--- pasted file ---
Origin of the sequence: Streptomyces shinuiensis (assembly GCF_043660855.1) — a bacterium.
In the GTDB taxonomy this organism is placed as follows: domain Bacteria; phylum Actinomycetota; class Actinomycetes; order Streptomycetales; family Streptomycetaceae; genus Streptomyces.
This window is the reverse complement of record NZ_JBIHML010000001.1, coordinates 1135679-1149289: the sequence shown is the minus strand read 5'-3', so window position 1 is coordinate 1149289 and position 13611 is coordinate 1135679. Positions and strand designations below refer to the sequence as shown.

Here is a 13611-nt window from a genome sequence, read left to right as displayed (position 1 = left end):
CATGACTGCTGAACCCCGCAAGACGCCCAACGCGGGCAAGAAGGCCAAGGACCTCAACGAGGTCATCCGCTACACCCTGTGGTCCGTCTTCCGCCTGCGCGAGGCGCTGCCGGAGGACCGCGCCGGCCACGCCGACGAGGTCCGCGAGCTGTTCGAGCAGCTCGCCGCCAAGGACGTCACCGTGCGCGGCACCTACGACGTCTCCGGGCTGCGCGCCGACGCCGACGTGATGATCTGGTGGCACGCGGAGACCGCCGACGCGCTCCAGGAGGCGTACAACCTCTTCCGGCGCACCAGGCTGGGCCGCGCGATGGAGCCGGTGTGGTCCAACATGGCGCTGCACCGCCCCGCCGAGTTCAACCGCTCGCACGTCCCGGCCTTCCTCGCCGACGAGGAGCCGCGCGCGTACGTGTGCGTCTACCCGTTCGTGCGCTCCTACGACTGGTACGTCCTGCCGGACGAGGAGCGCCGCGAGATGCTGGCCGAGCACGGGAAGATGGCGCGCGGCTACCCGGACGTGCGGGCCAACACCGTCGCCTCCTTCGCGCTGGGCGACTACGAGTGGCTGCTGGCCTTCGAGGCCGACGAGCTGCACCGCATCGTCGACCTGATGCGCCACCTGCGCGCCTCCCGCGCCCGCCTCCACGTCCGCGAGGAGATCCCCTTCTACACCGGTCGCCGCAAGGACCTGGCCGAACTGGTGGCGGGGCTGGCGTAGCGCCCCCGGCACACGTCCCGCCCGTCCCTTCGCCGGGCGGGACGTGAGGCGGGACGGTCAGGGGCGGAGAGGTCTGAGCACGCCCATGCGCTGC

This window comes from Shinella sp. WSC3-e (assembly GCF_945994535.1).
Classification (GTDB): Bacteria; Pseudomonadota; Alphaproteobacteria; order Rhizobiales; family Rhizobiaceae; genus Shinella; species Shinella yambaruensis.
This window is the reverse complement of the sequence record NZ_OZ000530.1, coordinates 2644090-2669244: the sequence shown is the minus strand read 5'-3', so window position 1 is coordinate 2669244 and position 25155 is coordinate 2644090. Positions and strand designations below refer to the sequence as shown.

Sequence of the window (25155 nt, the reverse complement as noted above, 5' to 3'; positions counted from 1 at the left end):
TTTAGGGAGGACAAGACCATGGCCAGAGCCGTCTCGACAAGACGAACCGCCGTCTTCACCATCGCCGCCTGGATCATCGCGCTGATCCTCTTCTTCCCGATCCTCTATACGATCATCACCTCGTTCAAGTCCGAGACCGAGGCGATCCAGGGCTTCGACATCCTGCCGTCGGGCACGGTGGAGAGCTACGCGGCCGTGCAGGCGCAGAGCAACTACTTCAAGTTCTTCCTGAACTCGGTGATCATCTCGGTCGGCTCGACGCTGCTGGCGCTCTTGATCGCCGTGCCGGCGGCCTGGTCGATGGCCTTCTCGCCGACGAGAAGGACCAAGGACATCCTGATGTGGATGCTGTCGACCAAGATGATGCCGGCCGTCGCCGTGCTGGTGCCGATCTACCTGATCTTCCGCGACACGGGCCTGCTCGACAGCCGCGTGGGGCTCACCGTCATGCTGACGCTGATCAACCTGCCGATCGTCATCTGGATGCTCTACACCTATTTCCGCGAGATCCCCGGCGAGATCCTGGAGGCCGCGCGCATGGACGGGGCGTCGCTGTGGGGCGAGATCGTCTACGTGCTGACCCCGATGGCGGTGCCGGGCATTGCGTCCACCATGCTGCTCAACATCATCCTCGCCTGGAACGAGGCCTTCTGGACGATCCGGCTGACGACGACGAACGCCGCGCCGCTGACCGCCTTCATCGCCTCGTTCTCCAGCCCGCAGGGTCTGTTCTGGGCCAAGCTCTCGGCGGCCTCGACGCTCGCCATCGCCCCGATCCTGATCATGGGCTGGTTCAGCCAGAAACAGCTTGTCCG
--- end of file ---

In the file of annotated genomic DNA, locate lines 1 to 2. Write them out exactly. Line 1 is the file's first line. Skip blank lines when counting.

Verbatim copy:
Origin of the sequence: Streptomyces shinuiensis (assembly GCF_043660855.1) — a bacterium.
In the GTDB taxonomy this organism is placed as follows: domain Bacteria; phylum Actinomycetota; class Actinomycetes; order Streptomycetales; family Streptomycetaceae; genus Streptomyces.